Abstract
Given recent requirements for ensuring the robustness of algorithmic trading strategies laid out in the Markets in Financial Instruments Directive II, this paper proposes a novel agentbased simulation for exploring algorithmic trading strategies. Five different types of agents are present in the market. The statistical properties of the simulated market are compared with equity market depth data from the ChiX exchange and found to be significantly similar. The model is able to reproduce a number of stylised market properties including: clustered volatility, autocorrelation of returns, long memory in order flow, concave price impact and the presence of extreme price events. The results are found to be insensitive to reasonable parameter variations.
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1 Introduction
Over the last three decades, there has been a significant change in the financial trading ecosystem. Markets have transformed from exclusively humandriven systems to predominantly computer driven. These machine driven markets have laid the foundations for a new breed to trader: the algorithm. According to Angel et al. (2010), algorithmically generated orders are now thought to account for over 80% of volume traded on US equity markets, with figures continuing to rise.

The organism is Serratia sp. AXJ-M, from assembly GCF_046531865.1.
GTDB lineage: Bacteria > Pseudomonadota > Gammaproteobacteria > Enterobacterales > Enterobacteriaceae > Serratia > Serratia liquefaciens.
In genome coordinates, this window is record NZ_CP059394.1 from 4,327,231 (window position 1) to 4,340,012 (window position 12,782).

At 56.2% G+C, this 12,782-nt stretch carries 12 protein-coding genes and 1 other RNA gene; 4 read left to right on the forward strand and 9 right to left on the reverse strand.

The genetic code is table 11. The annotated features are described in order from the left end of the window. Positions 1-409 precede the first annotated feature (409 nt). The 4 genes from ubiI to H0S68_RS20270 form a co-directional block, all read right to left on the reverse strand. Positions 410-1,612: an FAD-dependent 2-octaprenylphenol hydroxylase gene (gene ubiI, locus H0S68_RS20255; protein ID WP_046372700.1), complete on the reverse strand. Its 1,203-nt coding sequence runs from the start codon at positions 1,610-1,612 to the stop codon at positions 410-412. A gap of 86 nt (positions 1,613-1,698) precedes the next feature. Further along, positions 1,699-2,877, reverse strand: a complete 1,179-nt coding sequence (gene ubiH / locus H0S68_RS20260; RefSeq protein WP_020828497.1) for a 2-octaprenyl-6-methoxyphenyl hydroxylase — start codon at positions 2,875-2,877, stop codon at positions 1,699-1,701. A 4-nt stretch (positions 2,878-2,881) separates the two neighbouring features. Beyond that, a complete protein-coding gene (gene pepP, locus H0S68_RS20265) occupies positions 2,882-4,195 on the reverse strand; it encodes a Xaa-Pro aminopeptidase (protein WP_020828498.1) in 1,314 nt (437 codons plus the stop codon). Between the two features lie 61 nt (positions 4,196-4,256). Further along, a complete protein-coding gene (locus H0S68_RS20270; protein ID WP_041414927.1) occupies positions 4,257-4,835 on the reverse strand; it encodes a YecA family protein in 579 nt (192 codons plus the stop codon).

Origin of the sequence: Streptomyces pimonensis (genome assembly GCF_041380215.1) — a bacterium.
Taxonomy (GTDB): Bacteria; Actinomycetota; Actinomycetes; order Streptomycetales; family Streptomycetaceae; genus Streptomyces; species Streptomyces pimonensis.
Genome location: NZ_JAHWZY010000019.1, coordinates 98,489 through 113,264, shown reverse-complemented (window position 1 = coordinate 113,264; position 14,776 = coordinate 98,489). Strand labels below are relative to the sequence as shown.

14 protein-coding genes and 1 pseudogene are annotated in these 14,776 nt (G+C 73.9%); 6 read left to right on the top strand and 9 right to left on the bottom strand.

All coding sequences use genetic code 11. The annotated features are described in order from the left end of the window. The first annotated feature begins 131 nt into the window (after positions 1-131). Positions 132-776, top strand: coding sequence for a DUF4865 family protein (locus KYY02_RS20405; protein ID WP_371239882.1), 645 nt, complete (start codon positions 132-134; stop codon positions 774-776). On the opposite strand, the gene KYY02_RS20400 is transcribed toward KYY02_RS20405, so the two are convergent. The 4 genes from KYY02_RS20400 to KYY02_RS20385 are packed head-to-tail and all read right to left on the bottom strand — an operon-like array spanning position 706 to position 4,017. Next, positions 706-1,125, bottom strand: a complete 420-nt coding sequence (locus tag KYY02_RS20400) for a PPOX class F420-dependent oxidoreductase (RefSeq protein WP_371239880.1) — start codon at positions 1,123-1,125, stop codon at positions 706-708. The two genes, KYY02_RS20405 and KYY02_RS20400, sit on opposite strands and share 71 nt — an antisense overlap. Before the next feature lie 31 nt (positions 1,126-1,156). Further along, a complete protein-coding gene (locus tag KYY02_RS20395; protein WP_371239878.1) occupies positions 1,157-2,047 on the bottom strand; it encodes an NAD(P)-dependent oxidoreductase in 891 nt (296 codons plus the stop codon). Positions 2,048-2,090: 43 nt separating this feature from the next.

The rise of algorithmic trading has not been a smooth one. Since its introduction, recurring periods of high volatility and extreme stock price behaviour have plagued the markets. The SEC and CFTC (2010) report, among others, has linked such periods to trading algorithms, and their frequent occurrence has undermined investors confidence in the current market structure and regulation. Indeed, Johnson et al. (2013) reports that so called extreme price movement Flash Crashes are becoming ever more frequent with over 18,000 of them occurring between 2006 and 2011 in various stocks.
Thus, in this paper, we describe for the first time an agentbased simulation environment that is realistic and robust enough for the analysis of algorithmic trading strategies. In detail, we describe an agentbased market simulation that centres around a fully functioning limit order book (LOB) and populations of agents that represent common market behaviours and strategies: market makers, fundamental traders, highfrequency momentum traders, highfrequency mean reversion traders and noise traders.
The model described in this paper includes agents that operate on different timescales and whose strategic behaviours depend on other market participants. The decoupling of actions across timescales combined with dynamic behaviour of agents is lacking from previous models and is essential in dictating the more complex patterns seen in highfrequency orderdriven markets. Consequently, this paper presents a model that represents a richer set of trading behaviours and is able to replicate more of the empirically observed empirical regularities than any other paper. Such abilities provide a crucial step towards a viable platform for the testing of trading algorithms as outlined in MiFID II.